Heather Headley and Lloyd Owen in "The Bodyguard" at the Adelphi Theatre in London. Bodyguard Frank Farmer takes a... Read More

Photographer: Paul Coltas/Premier PR via Bloomberg

Lloyd Owen in "The Bodyguard." The stage musical is based on the film of the same name starring Whitney Houston. Close

Lloyd Owen in "The Bodyguard." The stage musical is based on the film of the same name starring Whitney Houston.

Rumor says that a curse clings to Meyerbeer’s supernatural opera “Robert le diable” (Robert the devil, 1831). Looks like it’s more than a rumor.

Soprano Marina Poplavskaya abandoned the Royal Opera’s new production, then Diana Damrau (in another leading role) pulled out at a late stage because of pregnancy. The opera hadn’t been staged at Covent Garden since 1890, so finding replacements under the age of 150 was tricky.

Poplavskaya returned to rehearsals after a few days, and young American Jennifer Rowley replaced Damrau. She struggled, and was ditched at the last moment. The next replacement, Patrizia Ciofi, bravely stepped in for opening night without a rehearsal. In opera, that’s about as scary as it gets.

The curse was lifted. Ciofi did a wonderful job as Isabelle, and deserved her applause and shouts. Whirling roulades of dizzy coloratura flew out of her, and her top notes seemed to get higher and higher. She was charming in her role as a medieval princess who tries to reform her dissolute lover.

If there were a few problems with the projection of her lower notes, no-one cared. She’d saved the day.

And what of the rest of the opera? Was there a good reason it hadn’t been seen in 122 years?

Devil Dad

I must confess a secret fondness for this long piece about Robert, a flighty young duke who discovers that his father is the devil. There are terrific arias, a great final good-vs.-evil trio, and a ballet of scary dead nuns. There are also stretches of uninspired rum-ti-tum during its four-and-a-half hours.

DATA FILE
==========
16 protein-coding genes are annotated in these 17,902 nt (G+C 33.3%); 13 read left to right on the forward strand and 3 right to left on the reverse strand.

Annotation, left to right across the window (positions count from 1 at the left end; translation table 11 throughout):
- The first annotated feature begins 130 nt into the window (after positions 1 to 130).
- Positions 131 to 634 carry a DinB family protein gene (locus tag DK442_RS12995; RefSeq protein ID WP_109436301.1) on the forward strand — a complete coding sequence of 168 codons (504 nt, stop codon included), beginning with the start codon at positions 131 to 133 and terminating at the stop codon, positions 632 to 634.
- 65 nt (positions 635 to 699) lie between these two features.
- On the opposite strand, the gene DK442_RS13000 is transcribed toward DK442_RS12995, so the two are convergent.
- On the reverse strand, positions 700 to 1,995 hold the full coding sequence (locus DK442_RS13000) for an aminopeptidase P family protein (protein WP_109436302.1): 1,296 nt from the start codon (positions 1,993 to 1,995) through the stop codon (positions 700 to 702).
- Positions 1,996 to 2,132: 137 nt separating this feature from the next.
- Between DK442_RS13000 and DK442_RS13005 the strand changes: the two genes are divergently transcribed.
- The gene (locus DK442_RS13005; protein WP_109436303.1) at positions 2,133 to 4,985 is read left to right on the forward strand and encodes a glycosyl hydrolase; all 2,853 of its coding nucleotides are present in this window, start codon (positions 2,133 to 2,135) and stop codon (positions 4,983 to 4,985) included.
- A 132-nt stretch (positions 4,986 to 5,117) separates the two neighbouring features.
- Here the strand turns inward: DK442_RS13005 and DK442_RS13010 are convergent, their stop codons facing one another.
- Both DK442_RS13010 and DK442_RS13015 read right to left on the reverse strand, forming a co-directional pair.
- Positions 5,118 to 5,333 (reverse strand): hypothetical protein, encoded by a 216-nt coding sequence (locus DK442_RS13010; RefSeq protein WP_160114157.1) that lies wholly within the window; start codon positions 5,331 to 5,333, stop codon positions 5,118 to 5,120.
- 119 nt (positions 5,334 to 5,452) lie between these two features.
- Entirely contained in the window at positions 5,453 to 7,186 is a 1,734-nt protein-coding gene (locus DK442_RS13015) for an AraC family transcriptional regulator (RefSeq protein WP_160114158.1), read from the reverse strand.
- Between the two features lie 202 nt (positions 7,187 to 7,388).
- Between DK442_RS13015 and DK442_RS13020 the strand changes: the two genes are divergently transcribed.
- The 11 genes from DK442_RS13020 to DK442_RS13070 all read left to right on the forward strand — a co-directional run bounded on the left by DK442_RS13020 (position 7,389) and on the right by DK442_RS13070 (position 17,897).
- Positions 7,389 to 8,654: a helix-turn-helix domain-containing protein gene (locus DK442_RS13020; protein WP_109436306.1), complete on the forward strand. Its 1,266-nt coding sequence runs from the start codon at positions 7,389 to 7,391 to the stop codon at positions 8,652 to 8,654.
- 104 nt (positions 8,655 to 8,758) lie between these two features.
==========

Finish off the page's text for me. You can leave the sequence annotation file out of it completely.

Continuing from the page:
Director Laurent Pelly doesn’t quite overcome the difficulties. The sets, using a mix of medieval and 19th-century imagery, don’t achieve the necessary grandeur. Some of the colors are garish. A lively jousting tournament is presented as a static scene, which seems silly.

The ballet sequence is better. The cropped-haired zombie nuns in shrouds, squirming and panting with desire, create an amusing gothic frisson.

Tenor Bryan Hymel (Robert) has a gorgeous, clarinet-like sound. Bass-baritone John Relyea is an entertainingly boomy devil. If Marina Poplavskaya (Alice) wobbles in her long phrases occasionally, she also has a haunting intensity in the big moments. Daniel Oren keeps it beautifully focused in the pit.

Opera buffs who don’t fancy waiting 122 years for the next production should certainly try to catch it. Rating: ***.

Female Caesar

All-male versions of “Twelfth Night” and “Richard III” are playing in London. The Royal Shakespeare Company recently staged an all-black “Julius Caesar.” So why shouldn’t we have an all-female “Julius Caesar”?

Phyllida Lloyd sets her Donmar production in a women’s prison. Caesar (Frances Barber) is the loutish top dog who bullies the other prisoners.

Brutus (Dame Harriet Walter with her hair slicked back) is the friend who turns against her with the help of Cassius (Jenny Jules). They kill Caesar by making her drink bleach.